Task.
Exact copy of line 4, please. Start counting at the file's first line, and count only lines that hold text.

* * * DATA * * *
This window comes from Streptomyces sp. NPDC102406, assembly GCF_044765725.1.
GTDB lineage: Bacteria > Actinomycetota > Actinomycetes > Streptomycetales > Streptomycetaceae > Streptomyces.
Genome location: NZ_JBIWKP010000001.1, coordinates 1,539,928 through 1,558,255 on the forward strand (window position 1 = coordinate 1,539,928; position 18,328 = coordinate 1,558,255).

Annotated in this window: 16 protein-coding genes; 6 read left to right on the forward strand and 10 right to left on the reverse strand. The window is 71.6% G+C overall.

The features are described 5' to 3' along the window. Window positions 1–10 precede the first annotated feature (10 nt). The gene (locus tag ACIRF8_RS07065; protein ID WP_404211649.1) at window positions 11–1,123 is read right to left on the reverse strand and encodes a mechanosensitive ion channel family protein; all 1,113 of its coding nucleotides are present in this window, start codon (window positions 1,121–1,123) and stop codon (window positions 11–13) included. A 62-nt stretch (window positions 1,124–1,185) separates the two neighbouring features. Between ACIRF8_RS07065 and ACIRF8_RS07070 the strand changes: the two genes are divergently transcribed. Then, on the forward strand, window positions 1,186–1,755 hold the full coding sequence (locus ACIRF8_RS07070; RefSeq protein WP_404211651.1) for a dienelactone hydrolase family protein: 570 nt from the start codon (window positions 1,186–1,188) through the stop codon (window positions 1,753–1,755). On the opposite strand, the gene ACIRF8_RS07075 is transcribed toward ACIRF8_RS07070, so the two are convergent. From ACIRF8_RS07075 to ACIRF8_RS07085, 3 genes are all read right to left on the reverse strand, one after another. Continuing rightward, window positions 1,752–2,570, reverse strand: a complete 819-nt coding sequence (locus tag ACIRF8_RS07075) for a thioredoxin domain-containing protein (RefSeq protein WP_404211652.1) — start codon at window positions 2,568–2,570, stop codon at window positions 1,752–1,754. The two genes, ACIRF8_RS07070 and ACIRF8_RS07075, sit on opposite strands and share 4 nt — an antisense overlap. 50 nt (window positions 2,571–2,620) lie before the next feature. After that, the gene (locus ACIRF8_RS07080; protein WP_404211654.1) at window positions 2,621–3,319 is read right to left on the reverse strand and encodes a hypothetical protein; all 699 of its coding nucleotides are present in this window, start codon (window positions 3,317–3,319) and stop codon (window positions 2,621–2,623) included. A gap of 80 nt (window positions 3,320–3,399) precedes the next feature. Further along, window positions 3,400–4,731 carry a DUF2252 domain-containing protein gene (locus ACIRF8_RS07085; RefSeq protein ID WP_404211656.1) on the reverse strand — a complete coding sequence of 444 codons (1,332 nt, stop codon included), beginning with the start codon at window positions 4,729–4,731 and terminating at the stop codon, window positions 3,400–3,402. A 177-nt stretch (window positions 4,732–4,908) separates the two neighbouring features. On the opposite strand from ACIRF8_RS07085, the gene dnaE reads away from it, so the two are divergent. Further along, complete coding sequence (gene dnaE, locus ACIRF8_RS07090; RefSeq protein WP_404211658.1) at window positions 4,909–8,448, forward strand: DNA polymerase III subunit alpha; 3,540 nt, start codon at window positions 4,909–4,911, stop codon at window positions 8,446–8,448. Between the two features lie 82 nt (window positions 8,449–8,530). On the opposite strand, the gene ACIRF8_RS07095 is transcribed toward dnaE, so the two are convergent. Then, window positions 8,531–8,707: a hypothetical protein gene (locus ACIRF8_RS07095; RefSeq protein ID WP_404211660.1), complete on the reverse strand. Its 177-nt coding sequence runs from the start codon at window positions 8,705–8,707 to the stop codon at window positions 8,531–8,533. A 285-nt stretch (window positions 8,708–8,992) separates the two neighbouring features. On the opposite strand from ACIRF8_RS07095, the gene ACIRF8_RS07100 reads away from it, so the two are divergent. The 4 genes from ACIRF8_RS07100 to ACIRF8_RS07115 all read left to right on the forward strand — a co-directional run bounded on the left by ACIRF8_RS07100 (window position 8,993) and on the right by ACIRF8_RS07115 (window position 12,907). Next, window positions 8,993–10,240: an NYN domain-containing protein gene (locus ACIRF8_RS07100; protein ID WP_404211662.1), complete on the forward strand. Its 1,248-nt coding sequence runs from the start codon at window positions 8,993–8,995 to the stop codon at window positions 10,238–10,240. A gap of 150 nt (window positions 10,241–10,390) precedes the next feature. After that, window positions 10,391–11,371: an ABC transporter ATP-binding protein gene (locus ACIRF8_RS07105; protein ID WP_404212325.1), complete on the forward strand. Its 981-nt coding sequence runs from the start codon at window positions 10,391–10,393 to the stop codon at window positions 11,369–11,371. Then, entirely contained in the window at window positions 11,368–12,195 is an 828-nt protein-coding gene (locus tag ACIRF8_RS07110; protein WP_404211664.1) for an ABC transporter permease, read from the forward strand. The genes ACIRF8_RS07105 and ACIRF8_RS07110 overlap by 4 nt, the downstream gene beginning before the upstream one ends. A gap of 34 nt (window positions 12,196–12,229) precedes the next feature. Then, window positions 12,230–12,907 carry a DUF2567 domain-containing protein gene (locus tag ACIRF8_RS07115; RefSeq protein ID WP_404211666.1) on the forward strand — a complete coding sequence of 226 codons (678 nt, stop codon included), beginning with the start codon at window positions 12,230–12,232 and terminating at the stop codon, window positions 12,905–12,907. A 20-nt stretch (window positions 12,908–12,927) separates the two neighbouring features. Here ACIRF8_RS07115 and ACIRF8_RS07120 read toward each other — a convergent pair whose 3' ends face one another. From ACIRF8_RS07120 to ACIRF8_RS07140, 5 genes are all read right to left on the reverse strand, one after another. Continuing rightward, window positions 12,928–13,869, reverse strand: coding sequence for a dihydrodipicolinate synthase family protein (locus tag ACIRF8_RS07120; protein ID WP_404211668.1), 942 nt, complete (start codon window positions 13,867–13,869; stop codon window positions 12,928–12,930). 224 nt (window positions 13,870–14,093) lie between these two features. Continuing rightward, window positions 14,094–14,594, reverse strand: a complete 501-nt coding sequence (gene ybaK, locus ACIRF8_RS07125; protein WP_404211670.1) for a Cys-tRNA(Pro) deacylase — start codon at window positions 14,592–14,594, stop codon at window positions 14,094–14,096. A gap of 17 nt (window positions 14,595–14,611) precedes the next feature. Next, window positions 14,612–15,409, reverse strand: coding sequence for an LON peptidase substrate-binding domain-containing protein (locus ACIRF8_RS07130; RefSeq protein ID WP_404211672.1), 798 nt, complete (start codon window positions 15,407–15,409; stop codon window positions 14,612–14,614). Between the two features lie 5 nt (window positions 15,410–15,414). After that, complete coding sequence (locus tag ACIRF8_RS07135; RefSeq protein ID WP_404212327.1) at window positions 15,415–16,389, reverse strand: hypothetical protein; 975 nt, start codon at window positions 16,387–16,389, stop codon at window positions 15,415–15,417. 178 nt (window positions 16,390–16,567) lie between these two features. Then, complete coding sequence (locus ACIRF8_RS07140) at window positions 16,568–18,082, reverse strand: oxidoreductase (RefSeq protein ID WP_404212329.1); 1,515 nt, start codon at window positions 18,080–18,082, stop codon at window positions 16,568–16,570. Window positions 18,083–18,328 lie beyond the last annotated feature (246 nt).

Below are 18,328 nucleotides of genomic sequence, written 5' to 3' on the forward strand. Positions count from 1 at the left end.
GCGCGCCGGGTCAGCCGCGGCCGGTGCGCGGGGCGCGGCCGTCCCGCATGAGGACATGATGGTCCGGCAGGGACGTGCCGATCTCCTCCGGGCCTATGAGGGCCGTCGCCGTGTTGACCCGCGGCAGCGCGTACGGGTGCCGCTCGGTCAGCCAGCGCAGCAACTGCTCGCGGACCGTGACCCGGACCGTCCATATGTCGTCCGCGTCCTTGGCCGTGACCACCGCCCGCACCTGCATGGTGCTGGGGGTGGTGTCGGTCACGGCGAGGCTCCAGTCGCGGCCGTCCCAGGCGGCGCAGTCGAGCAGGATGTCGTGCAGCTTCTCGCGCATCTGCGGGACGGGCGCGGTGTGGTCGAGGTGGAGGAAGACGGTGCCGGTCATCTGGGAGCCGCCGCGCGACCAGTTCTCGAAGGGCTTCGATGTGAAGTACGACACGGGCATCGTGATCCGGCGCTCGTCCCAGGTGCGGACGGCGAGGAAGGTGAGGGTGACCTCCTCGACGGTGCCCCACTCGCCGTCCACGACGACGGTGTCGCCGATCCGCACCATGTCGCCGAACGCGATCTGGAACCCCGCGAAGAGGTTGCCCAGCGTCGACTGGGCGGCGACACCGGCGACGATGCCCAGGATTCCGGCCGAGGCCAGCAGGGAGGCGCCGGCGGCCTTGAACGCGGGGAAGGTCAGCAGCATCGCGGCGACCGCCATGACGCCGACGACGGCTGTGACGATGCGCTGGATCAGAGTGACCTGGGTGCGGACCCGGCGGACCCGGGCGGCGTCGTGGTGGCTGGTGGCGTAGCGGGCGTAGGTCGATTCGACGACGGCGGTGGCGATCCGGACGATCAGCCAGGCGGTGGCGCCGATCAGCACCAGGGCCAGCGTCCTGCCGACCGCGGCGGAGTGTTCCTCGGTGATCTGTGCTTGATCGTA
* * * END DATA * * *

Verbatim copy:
Annotated in this window: 16 protein-coding genes; 6 read left to right on the forward strand and 10 right to left on the reverse strand. The window is 71.6% G+C overall.